The Capo is Often Misunderstood Or Dismissed As A Cheater

The Capo is Often Misunderstood Or Dismissed As A Cheater - on The Twelfth Fret

The Capo is Often Misunderstood Or Dismissed As A Cheater

Often misunderstood or dismissed as a “cheater”, the capo is basically a bar that’s clamped across the fingerboard.   It is a very useful tool that quickly solves a common problem:   What do you do when you have to play a song in another key – RIGHT NOW –  and transposing the chords doesn’t work or isn’t practical?

Simply place the capo on the correct fret and use the chord patterns as before.   You’re ready to go in moments.

Far from being a “cheater”, the capo allows a number of things that are hard to achieve otherwise.     Placing a capo on the 3rd or 5th fret and playing open position chords creates a higher pitched, open and “airy” sound.   If you are playing with a singer or another instrument that’s more comfortable in another key, pop the capo on and you’re ready to go.

A number of traditional blues guitarists tuned their guitar strings down, and then used a capo to get up to another pitch.

For example, for many tunes such as “Kind Hearted Woman Blues”, “Ramblin’ On My Mind” and “Come On in My Kitchen”, Robert Johnson tuned the guitar down one half step (to E flat), then put a capo on the 2nd fret so that the ‘open’ low string was F sharp.   This would not only change the key of the song, but reduce the string tension.

The distinctive guitar sound on the Beatles tune “Here comes the sun” involves having a capo on the 7th fret.

In addition, with a capo in use, stretches between notes will be shorter so a chord spanning several frets will be easier to reach and play.

Capos generally span the entire fingerboard, but that’s not always necessary.   It’s quite possible to purchase or modify capos that act on only a few strings, and with one or more these, you can very quickly change to an ‘open tuning’ without actually retuning the guitar or having to have a guitar for each tuning.

It must be said that there is a circumstance where capos don’t work very well, and that’s when a vibrato tailpiece is used.  To stay in tune, these units require either the smallest amount of friction wherever the string touches, or a complete lockdown.    A capo introduces a lot of friction, but not so much that the strings are locked, and so tuning problems are almost certain to arise.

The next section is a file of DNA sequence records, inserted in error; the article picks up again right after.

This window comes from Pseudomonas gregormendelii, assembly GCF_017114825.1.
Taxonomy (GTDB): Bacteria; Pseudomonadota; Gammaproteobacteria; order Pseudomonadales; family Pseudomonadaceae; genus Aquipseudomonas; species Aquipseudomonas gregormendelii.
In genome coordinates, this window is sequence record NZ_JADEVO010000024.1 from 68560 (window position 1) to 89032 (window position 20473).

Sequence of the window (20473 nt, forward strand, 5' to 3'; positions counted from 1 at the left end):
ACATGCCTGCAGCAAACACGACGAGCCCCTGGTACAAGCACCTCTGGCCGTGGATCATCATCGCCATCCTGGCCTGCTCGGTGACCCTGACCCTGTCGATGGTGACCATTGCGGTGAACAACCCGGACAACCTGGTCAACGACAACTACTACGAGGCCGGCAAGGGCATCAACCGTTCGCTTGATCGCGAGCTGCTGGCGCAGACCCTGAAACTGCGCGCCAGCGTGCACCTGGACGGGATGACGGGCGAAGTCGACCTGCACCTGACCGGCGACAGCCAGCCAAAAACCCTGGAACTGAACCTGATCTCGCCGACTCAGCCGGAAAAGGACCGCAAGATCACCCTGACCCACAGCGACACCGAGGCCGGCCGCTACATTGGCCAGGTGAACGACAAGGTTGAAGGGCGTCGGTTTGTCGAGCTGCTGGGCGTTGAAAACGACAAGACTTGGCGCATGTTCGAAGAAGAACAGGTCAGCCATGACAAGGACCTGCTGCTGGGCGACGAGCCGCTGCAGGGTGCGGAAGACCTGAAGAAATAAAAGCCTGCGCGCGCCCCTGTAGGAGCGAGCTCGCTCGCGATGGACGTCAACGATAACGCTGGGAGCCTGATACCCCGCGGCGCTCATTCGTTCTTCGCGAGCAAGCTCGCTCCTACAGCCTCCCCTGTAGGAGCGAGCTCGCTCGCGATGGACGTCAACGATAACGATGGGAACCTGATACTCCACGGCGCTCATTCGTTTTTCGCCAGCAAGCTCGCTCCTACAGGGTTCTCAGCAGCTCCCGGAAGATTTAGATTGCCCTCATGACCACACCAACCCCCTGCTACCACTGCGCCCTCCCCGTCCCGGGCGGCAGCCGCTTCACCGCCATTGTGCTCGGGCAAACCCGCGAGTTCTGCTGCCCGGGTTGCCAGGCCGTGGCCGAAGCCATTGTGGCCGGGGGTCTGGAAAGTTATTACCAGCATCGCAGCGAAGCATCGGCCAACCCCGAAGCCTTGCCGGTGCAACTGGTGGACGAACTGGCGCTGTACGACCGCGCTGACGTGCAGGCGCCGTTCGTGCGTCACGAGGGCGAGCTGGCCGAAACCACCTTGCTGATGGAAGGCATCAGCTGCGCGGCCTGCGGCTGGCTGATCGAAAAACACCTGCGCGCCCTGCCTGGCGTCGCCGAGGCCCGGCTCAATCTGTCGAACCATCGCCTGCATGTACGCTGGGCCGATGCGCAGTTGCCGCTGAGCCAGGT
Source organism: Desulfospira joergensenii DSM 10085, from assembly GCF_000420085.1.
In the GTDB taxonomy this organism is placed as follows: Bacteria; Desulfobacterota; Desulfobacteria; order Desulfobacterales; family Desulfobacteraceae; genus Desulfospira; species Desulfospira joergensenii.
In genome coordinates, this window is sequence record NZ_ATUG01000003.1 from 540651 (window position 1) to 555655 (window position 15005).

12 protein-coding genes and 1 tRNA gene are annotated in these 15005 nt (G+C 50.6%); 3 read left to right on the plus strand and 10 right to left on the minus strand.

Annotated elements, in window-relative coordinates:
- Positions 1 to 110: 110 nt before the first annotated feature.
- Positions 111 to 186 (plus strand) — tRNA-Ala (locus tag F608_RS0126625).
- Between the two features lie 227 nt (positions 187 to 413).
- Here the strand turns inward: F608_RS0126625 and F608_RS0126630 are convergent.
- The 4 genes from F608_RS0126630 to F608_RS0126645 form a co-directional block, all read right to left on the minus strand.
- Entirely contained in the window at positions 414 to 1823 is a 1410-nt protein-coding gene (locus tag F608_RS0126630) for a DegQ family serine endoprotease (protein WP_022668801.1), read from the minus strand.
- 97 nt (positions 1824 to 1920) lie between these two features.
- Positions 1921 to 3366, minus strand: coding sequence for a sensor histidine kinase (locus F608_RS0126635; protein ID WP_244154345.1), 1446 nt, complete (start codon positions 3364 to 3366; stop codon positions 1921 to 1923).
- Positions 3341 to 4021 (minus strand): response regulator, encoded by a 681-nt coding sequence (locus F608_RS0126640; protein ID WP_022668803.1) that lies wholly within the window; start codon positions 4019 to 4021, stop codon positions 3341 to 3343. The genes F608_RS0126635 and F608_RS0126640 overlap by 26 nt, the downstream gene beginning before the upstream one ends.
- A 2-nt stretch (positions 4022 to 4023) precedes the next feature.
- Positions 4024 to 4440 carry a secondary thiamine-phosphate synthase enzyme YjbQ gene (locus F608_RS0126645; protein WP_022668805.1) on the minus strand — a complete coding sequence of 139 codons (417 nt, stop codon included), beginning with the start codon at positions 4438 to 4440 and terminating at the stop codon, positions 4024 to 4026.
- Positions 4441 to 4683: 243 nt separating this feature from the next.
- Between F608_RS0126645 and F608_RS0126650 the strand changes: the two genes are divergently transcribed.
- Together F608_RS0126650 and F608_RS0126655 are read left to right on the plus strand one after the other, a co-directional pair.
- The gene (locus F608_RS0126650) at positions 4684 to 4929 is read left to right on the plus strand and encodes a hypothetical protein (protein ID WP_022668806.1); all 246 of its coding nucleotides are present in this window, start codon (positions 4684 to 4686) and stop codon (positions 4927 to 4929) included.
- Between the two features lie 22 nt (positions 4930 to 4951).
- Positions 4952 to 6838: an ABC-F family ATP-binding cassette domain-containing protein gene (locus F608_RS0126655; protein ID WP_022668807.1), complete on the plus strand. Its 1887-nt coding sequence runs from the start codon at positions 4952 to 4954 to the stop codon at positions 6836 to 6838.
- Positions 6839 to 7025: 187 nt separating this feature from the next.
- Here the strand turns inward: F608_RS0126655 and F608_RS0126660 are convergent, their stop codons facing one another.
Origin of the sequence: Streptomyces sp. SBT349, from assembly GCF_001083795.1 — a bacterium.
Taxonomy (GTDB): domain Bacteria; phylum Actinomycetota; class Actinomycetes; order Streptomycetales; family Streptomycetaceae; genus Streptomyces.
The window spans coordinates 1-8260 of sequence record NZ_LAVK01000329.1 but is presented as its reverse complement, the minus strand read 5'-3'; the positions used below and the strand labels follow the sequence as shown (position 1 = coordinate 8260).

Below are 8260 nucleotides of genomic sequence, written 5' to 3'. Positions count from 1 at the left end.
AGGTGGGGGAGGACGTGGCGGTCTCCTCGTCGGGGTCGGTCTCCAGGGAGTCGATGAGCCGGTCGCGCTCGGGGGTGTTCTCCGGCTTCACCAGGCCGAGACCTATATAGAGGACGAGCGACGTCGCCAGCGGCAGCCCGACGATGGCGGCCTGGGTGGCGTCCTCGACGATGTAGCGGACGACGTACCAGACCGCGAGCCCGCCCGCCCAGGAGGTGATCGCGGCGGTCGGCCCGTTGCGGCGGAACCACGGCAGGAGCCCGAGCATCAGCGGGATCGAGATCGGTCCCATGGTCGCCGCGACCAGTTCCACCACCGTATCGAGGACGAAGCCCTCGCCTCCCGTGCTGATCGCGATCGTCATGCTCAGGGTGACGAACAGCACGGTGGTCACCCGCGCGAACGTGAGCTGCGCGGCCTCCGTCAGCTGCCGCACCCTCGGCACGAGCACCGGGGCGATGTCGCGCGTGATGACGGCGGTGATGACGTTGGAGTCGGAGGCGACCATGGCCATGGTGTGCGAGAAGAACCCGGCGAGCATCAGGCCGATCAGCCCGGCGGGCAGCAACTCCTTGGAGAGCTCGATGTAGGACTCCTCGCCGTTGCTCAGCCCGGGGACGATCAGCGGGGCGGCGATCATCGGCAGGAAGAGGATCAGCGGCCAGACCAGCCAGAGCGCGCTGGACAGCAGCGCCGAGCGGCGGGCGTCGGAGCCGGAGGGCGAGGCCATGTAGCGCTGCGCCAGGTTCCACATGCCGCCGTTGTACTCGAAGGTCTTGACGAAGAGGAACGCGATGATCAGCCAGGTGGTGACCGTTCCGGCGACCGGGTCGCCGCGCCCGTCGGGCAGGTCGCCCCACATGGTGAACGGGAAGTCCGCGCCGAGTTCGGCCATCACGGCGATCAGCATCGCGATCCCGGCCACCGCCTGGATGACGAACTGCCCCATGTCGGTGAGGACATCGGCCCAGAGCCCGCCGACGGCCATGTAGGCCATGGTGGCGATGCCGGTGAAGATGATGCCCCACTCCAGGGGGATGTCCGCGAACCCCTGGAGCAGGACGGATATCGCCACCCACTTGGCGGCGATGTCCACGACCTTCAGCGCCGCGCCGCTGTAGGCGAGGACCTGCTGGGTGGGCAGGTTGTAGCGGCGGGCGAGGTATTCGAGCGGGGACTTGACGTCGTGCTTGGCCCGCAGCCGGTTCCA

How Capos Work

At its minimum, a capo is a bar strapped across the neck, like a movable nut or a finger used for barre chords.
Some players have used pencils and elastics when nothing else is available, but much better models are available.

There are three basic types of capo: elastic or strap models, cam/lever capos, and c-clamp.    The bar itself comes in different profiles for use on classical (flat fingerboard) guitars, or steel-string (arched fingerboard) guitars.

There is a fourth type of capo almost exclusively used on 5-string banjos.   The 5th string capo runs along a rail that’s screwed to the side of the neck, and the capo surface is moved to an appropriate fret.  A banjo’s  5th string is commonly used as a drone and never fretted, so this allows a quick key change without taking the time to retune the string to another pitch (and possibly break it).

There are sizes available for all types of instruments; wide ones for 12-string guitars and very narrow capos for mandolins.    There are also variations for other instruments, such as the Shubb capo for resonator guitars, which clamps above and below the strings (since these guitars may not even have frets, and if they are there they’re never used).

Elastic/strap models wrap around the neck and use the tension of the fabric to hold the bar down.

Cam / lever types use a spring and cam arrangement to provide tension for the bar.

C-Clamp types use a setscrew to provide tension.